Using a dynamic stimuli paradigm, in which faces expressed either happiness or anger, the authors tested the hypothesis that perceptions of trustworthiness are related to these expressions. Although the same emotional intensity was added to both trustworthy and untrustworthy faces, trustworthy faces who expressed happiness were perceived as happier than untrustworthy faces, and untrustworthy faces who expressed anger were perceived as angrier than trustworthy faces. The authors also manipulated changes in face trustworthiness simultaneously with the change in expression. Whereas transitions in face trustworthiness in the direction of the expressed emotion (e.g., high-to-low trustworthiness and anger) increased the perceived intensity of the emotion, transitions in the opposite direction decreased this intensity. For example, changes from high to low trustworthiness increased the intensity of perceived anger but decreased the intensity of perceived happiness. These findings support the hypothesis that changes along the trustworthiness dimension correspond to subtle changes resembling expressions signaling whether the person displaying the emotion should be avoided or approached.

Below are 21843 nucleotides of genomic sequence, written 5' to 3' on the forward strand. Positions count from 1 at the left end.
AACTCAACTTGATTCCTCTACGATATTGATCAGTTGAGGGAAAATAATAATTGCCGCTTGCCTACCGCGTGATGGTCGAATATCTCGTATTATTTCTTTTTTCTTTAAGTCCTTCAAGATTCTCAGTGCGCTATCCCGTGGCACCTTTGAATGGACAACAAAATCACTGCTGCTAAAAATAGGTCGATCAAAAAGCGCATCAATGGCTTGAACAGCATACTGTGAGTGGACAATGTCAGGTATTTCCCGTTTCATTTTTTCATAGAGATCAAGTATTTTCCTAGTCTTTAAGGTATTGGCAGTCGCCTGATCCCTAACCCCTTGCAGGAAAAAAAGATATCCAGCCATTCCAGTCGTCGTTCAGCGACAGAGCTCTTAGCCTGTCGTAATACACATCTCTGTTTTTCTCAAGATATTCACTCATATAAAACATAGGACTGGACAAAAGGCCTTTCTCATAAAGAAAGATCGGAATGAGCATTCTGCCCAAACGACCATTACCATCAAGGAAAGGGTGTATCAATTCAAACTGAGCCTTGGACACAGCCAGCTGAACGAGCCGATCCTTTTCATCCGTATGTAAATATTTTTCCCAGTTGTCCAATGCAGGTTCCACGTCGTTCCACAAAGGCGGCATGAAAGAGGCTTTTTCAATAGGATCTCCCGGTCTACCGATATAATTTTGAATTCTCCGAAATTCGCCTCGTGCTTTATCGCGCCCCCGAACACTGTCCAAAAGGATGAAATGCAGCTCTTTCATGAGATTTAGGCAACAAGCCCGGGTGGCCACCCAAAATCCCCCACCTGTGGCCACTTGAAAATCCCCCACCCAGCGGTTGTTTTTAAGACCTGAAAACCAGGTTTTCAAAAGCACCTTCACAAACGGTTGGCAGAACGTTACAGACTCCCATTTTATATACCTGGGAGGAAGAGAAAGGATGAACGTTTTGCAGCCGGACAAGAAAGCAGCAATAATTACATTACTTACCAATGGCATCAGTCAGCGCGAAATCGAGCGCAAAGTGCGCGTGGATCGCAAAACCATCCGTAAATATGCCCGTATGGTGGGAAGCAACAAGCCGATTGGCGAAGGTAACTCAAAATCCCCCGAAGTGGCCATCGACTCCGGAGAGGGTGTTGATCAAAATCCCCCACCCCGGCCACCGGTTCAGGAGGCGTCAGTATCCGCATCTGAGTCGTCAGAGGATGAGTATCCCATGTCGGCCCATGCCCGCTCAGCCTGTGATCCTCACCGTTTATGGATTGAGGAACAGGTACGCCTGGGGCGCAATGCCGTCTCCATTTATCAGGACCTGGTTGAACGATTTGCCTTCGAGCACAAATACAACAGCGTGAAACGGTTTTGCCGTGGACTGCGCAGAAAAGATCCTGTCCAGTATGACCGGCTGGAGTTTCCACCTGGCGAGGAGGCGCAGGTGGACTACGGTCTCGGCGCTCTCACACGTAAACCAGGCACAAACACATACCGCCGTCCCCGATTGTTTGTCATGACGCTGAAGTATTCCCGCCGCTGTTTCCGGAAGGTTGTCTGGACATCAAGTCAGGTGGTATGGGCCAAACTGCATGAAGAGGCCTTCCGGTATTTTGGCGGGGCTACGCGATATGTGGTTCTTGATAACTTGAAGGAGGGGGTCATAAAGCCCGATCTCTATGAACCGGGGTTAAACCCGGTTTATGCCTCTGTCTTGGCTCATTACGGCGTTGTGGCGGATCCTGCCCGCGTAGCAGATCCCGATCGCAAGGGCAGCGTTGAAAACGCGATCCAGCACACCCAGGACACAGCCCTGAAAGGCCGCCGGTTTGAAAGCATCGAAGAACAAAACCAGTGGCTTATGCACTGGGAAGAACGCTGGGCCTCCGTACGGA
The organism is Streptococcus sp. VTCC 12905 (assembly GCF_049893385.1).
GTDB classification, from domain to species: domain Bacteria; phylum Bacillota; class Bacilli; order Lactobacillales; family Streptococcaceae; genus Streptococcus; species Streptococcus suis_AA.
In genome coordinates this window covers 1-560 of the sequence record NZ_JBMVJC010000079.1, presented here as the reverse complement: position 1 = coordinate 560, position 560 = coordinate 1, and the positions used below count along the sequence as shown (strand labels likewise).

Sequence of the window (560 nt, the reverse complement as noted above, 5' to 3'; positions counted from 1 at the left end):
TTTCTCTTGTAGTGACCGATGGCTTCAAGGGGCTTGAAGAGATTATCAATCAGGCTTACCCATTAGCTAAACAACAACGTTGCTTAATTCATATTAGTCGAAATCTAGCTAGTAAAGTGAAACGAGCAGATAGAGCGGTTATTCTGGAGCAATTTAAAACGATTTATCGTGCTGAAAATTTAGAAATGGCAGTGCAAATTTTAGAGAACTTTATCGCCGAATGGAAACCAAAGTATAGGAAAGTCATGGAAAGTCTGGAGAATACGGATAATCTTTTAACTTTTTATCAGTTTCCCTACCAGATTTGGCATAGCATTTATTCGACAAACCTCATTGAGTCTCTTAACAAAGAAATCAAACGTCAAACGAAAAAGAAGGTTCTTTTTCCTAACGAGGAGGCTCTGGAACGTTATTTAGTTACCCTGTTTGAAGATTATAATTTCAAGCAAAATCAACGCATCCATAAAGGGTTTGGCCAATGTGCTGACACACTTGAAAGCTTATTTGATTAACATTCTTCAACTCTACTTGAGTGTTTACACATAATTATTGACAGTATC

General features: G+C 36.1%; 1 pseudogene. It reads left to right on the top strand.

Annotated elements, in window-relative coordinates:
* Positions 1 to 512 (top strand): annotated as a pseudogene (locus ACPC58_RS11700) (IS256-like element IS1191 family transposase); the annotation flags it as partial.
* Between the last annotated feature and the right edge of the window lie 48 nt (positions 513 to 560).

All Science Journal Classification (ASJC) codes
- dynamic stimuli
- face perception